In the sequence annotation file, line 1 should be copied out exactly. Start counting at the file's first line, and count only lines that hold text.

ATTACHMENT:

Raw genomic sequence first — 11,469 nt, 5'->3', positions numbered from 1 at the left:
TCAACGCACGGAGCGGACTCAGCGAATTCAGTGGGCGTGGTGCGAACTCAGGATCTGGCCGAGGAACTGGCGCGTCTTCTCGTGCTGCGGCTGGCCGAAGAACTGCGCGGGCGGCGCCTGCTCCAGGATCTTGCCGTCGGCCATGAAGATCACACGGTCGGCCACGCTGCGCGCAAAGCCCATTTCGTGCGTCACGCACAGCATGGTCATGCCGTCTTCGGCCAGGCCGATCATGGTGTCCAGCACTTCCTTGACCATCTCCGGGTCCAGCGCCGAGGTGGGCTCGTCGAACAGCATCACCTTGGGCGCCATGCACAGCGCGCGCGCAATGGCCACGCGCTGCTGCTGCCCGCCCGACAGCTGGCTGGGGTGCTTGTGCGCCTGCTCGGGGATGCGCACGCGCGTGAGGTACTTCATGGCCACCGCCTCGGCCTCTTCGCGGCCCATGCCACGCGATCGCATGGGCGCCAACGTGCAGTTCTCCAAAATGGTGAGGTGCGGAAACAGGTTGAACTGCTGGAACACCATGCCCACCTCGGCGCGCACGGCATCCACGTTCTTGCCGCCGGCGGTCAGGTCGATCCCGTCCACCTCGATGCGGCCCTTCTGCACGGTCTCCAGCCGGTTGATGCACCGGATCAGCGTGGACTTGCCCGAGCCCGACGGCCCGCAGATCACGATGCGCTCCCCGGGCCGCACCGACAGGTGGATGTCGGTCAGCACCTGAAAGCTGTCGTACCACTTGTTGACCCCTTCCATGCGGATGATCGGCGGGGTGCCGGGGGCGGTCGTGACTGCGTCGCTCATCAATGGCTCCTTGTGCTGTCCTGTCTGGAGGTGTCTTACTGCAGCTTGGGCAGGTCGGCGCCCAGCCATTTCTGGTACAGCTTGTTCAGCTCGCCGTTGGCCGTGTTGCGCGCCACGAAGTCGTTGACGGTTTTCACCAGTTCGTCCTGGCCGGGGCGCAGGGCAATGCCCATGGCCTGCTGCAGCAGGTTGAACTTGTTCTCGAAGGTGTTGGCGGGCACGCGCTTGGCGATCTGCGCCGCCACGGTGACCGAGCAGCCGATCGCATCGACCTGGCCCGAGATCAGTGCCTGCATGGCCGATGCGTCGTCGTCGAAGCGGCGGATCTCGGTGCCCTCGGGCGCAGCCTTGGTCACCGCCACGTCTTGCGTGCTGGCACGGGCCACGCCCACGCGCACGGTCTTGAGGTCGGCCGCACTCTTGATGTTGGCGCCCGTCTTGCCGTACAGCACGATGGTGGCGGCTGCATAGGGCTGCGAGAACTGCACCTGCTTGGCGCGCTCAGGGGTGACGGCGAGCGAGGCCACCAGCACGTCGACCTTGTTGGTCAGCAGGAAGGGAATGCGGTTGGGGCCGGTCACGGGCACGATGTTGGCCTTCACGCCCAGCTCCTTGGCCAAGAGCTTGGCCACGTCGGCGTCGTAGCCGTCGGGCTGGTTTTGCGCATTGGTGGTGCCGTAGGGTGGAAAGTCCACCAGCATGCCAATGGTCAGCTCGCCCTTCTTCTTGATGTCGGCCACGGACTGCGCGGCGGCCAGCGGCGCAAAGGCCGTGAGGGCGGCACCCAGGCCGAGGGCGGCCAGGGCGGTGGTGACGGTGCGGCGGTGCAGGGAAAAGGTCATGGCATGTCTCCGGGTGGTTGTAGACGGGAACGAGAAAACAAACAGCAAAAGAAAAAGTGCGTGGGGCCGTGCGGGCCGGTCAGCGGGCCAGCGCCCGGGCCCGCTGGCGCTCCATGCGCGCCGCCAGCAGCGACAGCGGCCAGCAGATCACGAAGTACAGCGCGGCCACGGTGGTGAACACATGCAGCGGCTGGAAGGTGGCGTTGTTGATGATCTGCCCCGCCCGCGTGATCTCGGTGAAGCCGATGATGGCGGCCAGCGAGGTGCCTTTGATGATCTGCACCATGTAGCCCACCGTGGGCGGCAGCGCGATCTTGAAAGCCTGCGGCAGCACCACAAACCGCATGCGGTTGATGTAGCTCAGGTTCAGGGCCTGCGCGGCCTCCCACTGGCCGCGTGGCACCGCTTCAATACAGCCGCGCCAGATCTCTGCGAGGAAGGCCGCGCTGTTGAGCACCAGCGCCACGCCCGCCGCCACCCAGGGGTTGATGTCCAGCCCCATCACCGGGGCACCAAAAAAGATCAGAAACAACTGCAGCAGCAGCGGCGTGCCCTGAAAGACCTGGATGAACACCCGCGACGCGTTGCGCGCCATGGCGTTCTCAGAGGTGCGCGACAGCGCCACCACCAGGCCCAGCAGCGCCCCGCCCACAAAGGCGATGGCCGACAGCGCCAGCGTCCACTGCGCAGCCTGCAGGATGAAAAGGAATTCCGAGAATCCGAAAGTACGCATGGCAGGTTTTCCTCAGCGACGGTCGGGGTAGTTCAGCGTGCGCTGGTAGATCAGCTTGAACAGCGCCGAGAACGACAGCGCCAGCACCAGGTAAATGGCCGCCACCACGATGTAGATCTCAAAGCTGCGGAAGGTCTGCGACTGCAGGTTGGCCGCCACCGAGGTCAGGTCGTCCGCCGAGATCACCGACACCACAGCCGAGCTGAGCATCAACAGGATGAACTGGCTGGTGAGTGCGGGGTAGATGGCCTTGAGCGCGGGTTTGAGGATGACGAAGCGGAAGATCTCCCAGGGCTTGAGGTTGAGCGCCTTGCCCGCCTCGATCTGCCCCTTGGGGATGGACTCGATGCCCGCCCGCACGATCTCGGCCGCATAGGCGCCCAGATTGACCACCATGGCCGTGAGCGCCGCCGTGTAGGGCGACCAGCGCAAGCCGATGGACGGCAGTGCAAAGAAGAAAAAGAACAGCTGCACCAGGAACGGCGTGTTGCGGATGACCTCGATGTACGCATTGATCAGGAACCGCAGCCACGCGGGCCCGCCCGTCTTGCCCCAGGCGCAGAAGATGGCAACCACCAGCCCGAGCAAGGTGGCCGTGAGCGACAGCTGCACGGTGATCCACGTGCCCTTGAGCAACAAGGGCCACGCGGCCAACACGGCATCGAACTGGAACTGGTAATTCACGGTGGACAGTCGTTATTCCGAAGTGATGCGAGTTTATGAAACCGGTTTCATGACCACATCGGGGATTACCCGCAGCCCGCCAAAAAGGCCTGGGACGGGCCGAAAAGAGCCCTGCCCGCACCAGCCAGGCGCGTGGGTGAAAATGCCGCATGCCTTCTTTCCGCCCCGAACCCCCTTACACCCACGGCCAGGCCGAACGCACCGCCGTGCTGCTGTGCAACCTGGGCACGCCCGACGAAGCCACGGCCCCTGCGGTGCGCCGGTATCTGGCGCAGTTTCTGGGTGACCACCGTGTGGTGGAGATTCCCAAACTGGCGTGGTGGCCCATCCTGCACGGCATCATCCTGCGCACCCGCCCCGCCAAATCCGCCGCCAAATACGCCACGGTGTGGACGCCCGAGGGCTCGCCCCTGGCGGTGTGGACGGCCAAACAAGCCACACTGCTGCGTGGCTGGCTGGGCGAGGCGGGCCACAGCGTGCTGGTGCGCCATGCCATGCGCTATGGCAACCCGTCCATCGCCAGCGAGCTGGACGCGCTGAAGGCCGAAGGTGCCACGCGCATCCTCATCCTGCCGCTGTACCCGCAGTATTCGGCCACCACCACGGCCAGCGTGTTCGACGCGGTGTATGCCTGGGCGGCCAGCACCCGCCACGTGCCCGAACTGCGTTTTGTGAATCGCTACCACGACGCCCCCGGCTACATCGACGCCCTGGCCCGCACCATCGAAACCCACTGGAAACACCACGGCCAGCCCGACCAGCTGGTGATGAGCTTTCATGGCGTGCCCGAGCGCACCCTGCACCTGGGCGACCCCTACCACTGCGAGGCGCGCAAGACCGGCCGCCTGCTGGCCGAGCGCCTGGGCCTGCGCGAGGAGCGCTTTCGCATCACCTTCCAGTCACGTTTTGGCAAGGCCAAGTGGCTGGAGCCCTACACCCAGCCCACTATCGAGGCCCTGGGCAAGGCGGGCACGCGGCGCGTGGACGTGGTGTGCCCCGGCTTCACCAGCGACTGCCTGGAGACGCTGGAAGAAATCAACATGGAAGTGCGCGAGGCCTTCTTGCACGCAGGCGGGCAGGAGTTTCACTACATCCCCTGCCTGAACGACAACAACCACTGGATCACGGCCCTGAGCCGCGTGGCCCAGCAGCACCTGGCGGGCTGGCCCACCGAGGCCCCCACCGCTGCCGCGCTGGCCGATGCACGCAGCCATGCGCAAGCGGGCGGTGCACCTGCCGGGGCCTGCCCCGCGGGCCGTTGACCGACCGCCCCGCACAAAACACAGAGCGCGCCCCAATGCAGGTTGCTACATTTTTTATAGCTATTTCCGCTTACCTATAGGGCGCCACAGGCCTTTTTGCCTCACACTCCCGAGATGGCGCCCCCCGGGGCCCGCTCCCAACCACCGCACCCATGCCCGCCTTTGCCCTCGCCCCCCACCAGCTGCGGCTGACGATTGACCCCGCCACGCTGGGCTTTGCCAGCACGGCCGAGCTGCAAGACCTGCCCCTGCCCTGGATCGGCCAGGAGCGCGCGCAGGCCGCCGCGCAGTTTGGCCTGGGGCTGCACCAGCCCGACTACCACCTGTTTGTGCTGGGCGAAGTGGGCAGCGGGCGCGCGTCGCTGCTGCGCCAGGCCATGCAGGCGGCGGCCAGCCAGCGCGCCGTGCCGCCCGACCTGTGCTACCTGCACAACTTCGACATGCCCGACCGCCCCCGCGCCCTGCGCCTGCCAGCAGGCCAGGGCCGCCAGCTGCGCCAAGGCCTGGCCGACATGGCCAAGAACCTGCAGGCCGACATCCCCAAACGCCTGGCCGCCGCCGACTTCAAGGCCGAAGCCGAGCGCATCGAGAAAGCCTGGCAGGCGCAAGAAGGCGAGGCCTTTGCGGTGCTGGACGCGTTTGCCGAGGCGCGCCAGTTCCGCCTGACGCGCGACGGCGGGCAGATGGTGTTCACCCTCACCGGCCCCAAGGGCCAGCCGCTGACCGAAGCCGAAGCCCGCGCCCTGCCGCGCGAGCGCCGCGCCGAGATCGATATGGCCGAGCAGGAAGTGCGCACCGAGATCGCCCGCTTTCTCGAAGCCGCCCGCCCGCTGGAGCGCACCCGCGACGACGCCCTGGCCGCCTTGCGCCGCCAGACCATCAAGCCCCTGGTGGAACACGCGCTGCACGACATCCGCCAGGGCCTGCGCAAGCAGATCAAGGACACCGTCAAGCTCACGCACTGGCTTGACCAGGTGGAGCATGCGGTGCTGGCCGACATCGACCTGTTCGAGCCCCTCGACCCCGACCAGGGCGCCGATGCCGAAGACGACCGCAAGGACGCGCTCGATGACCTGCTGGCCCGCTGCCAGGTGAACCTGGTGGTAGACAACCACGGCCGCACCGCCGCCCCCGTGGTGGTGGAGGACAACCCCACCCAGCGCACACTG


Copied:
Raw genomic sequence first — 11,469 nt, 5'->3', positions numbered from 1 at the left: